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Dynamic Chiropractic – May 20, 2009, Vol. 27, Issue 11

Energy and Sports Drinks: Any Better Than Soda?

By Editorial Staff

Remember when water was the drink of choice for athletes and just about anyone who needed to quench their thirst? These days, water is quickly being replaced with a variety of energy drinks, flavored waters and sports drinks - and they're being consumed at all hours of the day, not just after a workout or during an athletic competition.

Energy Drinks

One of the major health concerns with energy drinks is their caffeine content: up to 80 mg of caffeine per serving.

According to Brown University, that's more than twice the caffeine in a can of Mountain Dew and more than three times the caffeine in a can of Coca Cola Classic. Too much caffeine can elevate the heart rate, increase blood pressure, and lead to insomnia. (Some manufacturers have now come out with decaffeinated versions, although that hasn't seemed to particularly impact the popularity of the caffeinated varieties.)

A recent study that investigated potential safety issues in energy drinks reveals that most energy drinks also contain some combination of natural products such as guarana, taurine and ginseng. And let's not forget about sugar, one of the major ingredients in addition to caffeine. Average sugar content can exceed 35 grams per can, according to the study.1 (Sugar-free versions of some energy drinks are available, but remember, there are plenty of sugarfree sodas out there, and none of them has health benefits, either.)

Perhaps the most telling point appears in the authors' conclusion: "The amounts of guarana, taurine, and ginseng found in popular energy drinks are far below the amounts expected to deliver either therapeutic benefits or adverse events. However, caffeine and sugar are present in amounts known to cause a variety of adverse health effects."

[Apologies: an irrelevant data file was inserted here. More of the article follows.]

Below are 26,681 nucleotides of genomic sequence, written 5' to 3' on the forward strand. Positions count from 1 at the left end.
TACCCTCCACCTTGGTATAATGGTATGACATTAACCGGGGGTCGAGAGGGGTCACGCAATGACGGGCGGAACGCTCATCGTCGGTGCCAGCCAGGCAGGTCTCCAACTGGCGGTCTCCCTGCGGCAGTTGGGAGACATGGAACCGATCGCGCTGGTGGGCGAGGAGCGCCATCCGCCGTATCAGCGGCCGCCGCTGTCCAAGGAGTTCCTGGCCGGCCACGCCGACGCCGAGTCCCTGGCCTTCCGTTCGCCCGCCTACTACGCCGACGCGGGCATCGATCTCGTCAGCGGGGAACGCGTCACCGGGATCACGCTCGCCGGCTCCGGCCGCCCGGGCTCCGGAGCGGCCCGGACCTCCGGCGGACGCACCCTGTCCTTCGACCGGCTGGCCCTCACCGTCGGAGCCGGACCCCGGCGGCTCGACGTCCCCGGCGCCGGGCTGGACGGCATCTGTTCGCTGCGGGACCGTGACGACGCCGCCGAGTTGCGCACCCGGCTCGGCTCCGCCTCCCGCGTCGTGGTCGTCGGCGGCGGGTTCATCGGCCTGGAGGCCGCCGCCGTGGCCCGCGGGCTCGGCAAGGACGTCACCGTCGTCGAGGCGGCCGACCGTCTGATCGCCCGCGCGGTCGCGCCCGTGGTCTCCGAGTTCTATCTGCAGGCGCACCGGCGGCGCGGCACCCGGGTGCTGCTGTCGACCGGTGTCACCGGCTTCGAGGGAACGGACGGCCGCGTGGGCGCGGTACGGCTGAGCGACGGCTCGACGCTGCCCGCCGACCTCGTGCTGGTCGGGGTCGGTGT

According to Brown University, energy drinks should never be consumed while exercising, as they tend to promote dehydration, which can be dangerous when combined with fluid loss from sweating. They also should not be combined with alcohol (they often are); the former is a stimulant and the latter is a depressant, which can be a bad combination. And again, both tend to promote dehydration.

Sports Drinks and Flavored Waters

If you think sports drinks or flavored, vitamin-infused waters are any better than energy drinks, you may want to think again. Sure, they may not be filled with caffeine, but they definitely still have sugar and other additives, and according to a recent study, those added ingredients may contribute to dental problems.

In fact, studies have shown that the combination of sugar, acidic ingredients and additives in some sports drinks can damage tooth enamel to a larger degree than soda. A recent study presented at the International Association for Dental Research meeting in Miami affirms this, with study results suggesting sports drinks - including Gatorade, Vitamin Water, Life Water, Powerade and Propel Fit - cause softening of the dentin, while some may even "significantly" stain the teeth.2

"Sugar is bad, and acid is bad, but many of these [sports drinks and flavored waters] have both. The combination causes tooth decay," said Kimberly Harms, spokesperson for the American Dental Association.3

References

  1. Clauson KA, Shields KM, McQueen CE, Persad N. Safety issues associated with commercially available energy drinks. Journal of the American Pharmacists Association, 2008;48(3):e55-63.
  2. "Sports Drinks May Damage Your Teeth." WebMD Health News, April 3, 2009.
  3. "Study: Sports Drinks May Be Bad for Teeth." CNNhealth.com.

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